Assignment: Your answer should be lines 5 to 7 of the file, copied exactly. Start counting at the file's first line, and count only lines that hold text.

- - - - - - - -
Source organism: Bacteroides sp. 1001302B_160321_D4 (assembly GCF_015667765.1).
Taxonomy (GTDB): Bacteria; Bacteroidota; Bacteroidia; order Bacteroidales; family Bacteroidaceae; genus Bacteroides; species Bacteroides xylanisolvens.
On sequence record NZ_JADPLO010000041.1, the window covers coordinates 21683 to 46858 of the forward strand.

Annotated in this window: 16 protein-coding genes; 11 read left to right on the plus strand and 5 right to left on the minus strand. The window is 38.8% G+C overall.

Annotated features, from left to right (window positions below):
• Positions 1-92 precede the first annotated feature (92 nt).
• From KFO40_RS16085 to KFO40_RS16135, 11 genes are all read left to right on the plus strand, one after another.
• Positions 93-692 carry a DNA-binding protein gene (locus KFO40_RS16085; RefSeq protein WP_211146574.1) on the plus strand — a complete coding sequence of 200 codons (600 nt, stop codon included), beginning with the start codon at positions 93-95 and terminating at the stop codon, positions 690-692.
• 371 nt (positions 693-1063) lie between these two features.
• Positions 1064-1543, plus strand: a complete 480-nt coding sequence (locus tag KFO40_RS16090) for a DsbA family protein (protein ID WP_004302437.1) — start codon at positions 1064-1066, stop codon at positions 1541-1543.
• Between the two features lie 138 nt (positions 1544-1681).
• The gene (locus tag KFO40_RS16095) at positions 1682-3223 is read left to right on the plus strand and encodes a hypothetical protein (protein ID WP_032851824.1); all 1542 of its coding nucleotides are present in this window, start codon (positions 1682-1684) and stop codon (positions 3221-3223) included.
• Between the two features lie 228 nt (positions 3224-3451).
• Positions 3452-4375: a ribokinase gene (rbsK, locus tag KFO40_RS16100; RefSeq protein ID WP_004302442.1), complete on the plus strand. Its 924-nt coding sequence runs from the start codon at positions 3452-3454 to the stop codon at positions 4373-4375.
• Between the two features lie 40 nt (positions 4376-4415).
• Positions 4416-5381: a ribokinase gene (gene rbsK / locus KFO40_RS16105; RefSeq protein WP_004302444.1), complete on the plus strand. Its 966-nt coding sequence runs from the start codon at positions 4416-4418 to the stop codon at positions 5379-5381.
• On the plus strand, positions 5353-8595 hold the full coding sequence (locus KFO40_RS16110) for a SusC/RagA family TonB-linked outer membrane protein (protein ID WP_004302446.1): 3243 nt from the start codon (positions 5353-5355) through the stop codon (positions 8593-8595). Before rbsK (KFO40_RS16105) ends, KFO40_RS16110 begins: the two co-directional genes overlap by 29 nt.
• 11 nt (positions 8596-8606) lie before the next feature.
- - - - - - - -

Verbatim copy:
Annotated features, from left to right (window positions below):
• Positions 1-92 precede the first annotated feature (92 nt).
• From KFO40_RS16085 to KFO40_RS16135, 11 genes are all read left to right on the plus strand, one after another.